None of the Sponsor, the Marketing Agent or the Custodian will be liable for the rejection of any purchase order or Creation Basket Deposit.

Redemption Procedures

The procedures by which an Authorized Purchaser can redeem one or more baskets mirror the procedures for the creation of baskets. On any business day, an Authorized Purchaser may place an order with the Marketing Agent to redeem one or more baskets. Redemption orders must be placed by 10:30 a.m. New York time or the close of regular trading on the NYSE Arca, whichever is earlier. A redemption order so received will be effective on the date it is received in satisfactory form by the Marketing Agent. The redemption procedures allow Authorized Purchasers to redeem baskets and do not entitle an individual Unitholder to redeem any Units in an amount less than a Redemption Basket, or to redeem baskets other than through an Authorized Purchaser. By placing a redemption order, an Authorized Purchaser agrees to deliver the baskets to be redeemed through DTC’s book-entry system to the applicable Fund not later than noon New York time on the third business day following the effective date of the redemption order. Prior to the delivery of the redemption distribution for a redemption order, the Authorized Purchaser must also have wired to the Sponsor’s account at the Custodian the non-refundable transaction fee due for the redemption order. An Authorized Purchaser may not withdraw a redemption order.

Determination of Redemption Distribution

The redemption distribution from the Fund will consist of a transfer to the redeeming Authorized Purchaser of an amount of Treasuries and/or cash that is in the same proportion to the total assets of the Fund (net of estimated accrued but unpaid fees, expenses and other liabilities) on the date the order to redeem is properly received as the number of Units to be redeemed under the redemption order is in proportion to the total number of Units outstanding on the date the order is received. The Sponsor, directly or in consultation with the Administrator, determines the requirements for Treasuries and cash, including the remaining maturities of the Treasuries and proportions of Treasuries and cash, that may be included in distributions to redeem baskets. The Marketing Agent will publish an estimate of the redemption distribution per basket as of the beginning of each business day.

Delivery of Redemption Distribution

The redemption distribution due from the Fund will be delivered to the Authorized Purchaser on the third business day following the redemption order date if, by 3:00 p.m., New York time on such third business day, the Fund’s DTC account has been credited with the baskets to be redeemed. If the Fund’s DTC account has not been credited with all of the baskets to be redeemed by such time, the redemption distribution will be delivered to the extent of whole baskets received. Any remainder of the redemption distribution will be delivered on the next business day to the extent of remaining whole baskets received if the Sponsor receives the fee applicable to the extension of the redemption distribution date which the Sponsor may, from time to time, determine and the remaining baskets to be redeemed are credited to the Fund’s DTC account by 3:00 p.m., New York time on such next business day. Any further outstanding amount of the redemption order shall be cancelled. Pursuant to information from the Sponsor, the Custodian will also be authorized to deliver the redemption distribution notwithstanding that the baskets to be redeemed are not credited to the Fund’s DTC account by 3:00 p.m., New York time on the third business day following the redemption order date if the Authorized Purchaser has collateralized its obligation to deliver the baskets through DTC’s book entry-system on such terms as the Sponsor may from time to time determine.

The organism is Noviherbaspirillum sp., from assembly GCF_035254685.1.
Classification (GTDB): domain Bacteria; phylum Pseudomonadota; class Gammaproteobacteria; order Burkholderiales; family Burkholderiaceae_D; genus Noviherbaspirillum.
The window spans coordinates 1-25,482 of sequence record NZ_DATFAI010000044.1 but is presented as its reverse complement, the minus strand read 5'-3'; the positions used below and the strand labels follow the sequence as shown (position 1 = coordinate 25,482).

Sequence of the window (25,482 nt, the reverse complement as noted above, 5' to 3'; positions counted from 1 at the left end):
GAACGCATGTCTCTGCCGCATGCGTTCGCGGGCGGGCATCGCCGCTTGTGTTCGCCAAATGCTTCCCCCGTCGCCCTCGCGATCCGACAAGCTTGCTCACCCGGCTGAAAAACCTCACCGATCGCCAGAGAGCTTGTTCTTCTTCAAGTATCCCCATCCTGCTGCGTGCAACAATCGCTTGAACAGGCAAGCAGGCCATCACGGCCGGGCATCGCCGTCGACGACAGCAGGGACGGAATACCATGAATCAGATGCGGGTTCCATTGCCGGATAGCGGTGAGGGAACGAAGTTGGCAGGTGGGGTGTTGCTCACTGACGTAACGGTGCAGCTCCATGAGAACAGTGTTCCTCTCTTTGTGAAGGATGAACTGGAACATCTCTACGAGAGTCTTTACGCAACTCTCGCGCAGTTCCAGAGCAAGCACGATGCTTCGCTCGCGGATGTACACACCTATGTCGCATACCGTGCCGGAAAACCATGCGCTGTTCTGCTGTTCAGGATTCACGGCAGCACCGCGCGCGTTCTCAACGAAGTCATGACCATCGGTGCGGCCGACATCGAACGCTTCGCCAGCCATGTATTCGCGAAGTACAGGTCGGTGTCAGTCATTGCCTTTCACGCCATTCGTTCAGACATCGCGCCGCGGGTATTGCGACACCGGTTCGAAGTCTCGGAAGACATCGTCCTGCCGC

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Suspension or Rejection of Redemption Orders

The Sponsor may, in its discretion, suspend the right of redemption, or postpone the redemption settlement date, (1) for any period during which the NYSE Arca or any of the futures exchanges upon which a Benchmark Component Agriculture Futures Contract is traded is closed other than customary weekend or holiday closings, or trading on the NYSE Arca or such futures exchanges is suspended or restricted, (2) for any period during which an emergency exists as a result of which delivery, disposal or evaluation of Treasuries is not reasonably practicable, or (3) for such other period as the Sponsor determines to be necessary for the protection of the Unitholders. For example, the Sponsor may determine that it is necessary to suspend redemptions to allow for the orderly liquidation of the Fund’s assets at an appropriate value to fund a redemption. If the Sponsor has difficulty liquidating the Fund’s positions, e.g., because of a market disruption event in the futures markets or an unanticipated delay in the liquidation of a position in an over the counter contract, it may be appropriate to suspend redemptions until such time as such circumstances are rectified. None of the Sponsor, the Marketing Agent, or the Custodian will be liable to any person or in any way for any loss or damages that may result from any such suspension or postponement.

Redemption orders must be made in whole baskets. The Sponsor acting by itself or through the Marketing Agent may, in its sole discretion, reject any Redemption Order (1) the Sponsor determines that the Redemption Order is not in proper form, (2) the fulfillment of which its counsel advises may be illegal under applicable laws and regulations, or (3) if circumstances outside the control of the Sponsor, the Marketing Agent or the Custodian make it for all practical purposes not feasible for the Units to be delivered under the Redemption Order. The Sponsor may also reject a redemption order if the number of Units being redeemed would reduce the remaining outstanding Units to 100,000 Units (i.e., one basket) or less, unless the Sponsor has reason to believe that the placer of the redemption order does in fact possess all the outstanding Units and can deliver them.